IMPORTANT NOTE: the cut off date for making an application to the Family Court to have your matter dealt with in time for Christmas 2015 is Friday 13 November. Read all the details here.
When Orders are made by the Family Law Court regarding the care and living arrangements of children they are based on the known circumstances of the parties and the children at that time. As we all know, those circumstances can change.
Once Parenting Orders are made by the court they cannot be changed unless both parties consent to the change or the court determines it is appropriate to change the Order. For the court to change an Order it must be satisfied that there has been a significant change in circumstances. In parenting matters the paramount consideration is the best interests of the child. Given this, the court is reluctant to re-open parenting matters and put children through further litigation unless there is good reason to do so.
In the case Rice v Asplund (1979) final Parenting Orders were made by the court for a three year old child to live with the father. Nine months after the Orders were made the mother applied to the court to vary the Orders, seeking for the child to live with her and spend time with the father.
Since the earlier Parenting Order was made, the mother had obtained stable accommodation and also remarried. Further to this the child was due to commence school. The court assessed that the change in the mother’s circumstances combined with the fact that the child was about to commence school, was a sufficient change to justify varying the previous Order. The court went on to state that given this significant change the previous Orders were ‘unworkable and unrealistic’. The mother’s application to review the Orders was therefore granted.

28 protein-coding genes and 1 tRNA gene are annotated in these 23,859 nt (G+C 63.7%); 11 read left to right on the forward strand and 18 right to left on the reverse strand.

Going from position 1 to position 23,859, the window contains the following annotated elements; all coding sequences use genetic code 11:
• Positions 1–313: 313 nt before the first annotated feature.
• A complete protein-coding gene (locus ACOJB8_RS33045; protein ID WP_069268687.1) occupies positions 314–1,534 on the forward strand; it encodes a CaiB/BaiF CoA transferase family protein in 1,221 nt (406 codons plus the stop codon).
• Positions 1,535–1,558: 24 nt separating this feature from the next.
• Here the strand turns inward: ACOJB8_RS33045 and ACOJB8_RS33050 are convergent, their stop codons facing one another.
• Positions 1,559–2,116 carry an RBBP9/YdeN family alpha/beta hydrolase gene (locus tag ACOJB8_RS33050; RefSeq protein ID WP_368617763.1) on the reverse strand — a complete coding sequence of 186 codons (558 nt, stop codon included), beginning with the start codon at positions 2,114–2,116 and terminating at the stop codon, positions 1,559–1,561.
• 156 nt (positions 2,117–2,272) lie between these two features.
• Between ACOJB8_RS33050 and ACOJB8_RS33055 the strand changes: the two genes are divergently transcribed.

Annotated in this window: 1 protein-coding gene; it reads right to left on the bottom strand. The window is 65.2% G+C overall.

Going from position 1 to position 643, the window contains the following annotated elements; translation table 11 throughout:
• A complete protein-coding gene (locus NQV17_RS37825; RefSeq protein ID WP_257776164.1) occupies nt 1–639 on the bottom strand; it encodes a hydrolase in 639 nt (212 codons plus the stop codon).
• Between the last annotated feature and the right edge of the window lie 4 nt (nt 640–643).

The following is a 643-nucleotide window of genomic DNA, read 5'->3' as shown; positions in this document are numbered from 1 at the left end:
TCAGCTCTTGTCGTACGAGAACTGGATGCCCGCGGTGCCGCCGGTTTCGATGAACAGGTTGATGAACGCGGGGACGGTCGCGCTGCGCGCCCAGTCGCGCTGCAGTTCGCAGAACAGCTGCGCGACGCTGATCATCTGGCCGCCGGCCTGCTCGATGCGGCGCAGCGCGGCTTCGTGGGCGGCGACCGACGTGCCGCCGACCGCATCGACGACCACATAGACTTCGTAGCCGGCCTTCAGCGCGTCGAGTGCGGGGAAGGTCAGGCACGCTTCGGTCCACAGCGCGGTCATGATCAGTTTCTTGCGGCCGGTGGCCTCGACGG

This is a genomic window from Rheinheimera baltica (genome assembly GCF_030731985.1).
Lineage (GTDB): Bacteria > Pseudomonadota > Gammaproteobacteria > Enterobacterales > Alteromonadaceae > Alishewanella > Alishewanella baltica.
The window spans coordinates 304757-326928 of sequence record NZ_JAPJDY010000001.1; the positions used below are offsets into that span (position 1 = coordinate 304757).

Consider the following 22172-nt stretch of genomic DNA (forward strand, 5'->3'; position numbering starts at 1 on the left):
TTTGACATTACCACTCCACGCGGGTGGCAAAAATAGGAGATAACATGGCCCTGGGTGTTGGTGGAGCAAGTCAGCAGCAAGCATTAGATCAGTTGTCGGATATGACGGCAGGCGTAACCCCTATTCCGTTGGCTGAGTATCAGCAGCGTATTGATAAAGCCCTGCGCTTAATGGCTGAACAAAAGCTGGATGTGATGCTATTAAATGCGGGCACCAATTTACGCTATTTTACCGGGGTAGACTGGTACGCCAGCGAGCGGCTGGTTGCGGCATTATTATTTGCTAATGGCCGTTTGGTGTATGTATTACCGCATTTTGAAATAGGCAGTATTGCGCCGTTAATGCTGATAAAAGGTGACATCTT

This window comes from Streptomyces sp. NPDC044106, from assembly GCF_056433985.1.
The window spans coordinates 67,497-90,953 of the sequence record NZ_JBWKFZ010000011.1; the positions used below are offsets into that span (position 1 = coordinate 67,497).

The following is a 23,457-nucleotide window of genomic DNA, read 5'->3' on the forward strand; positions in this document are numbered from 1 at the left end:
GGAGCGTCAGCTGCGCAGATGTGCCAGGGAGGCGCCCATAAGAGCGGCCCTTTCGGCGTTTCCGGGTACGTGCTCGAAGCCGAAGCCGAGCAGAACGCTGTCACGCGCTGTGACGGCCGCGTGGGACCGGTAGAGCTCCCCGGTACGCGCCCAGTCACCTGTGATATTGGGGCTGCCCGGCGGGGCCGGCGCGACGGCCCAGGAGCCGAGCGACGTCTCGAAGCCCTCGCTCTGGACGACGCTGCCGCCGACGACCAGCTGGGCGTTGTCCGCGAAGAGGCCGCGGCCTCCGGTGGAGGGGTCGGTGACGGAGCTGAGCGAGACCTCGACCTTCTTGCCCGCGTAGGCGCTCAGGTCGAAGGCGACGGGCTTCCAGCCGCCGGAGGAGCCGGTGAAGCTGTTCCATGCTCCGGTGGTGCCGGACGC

"If you are seeking a change to Parenting Orders it is always best for the parties to try and negotiate that change."
What should you do if you want to change your Parenting Order?
If you are seeking a change to Parenting Orders it is always best for the parties to try and negotiate that change. By doing this the parties can avoid entering into further costly and stressful litigation. At Andersons we assist many clients negotiate and reach arrangements in relation to the parenting arrangements for their children and then formalise those agreements in court by obtaining a Consent Order. A consent order is a court order that can be obtained administratively by an application to the Family Court and no attendance is required at court by either party or their solicitor.
If no agreement can be reached then the party who wants to change the Parenting Order will need to file an application with the court to vary the existing Order.
If the court determines that there has been a significant change in circumstances, the living arrangements for the child will be determined in accordance with the best interests of the child.
If you have final Parenting Orders in place and want to vary them due to a change in circumstances you should seek specialised legal advice from one of our experienced Family Law solicitors.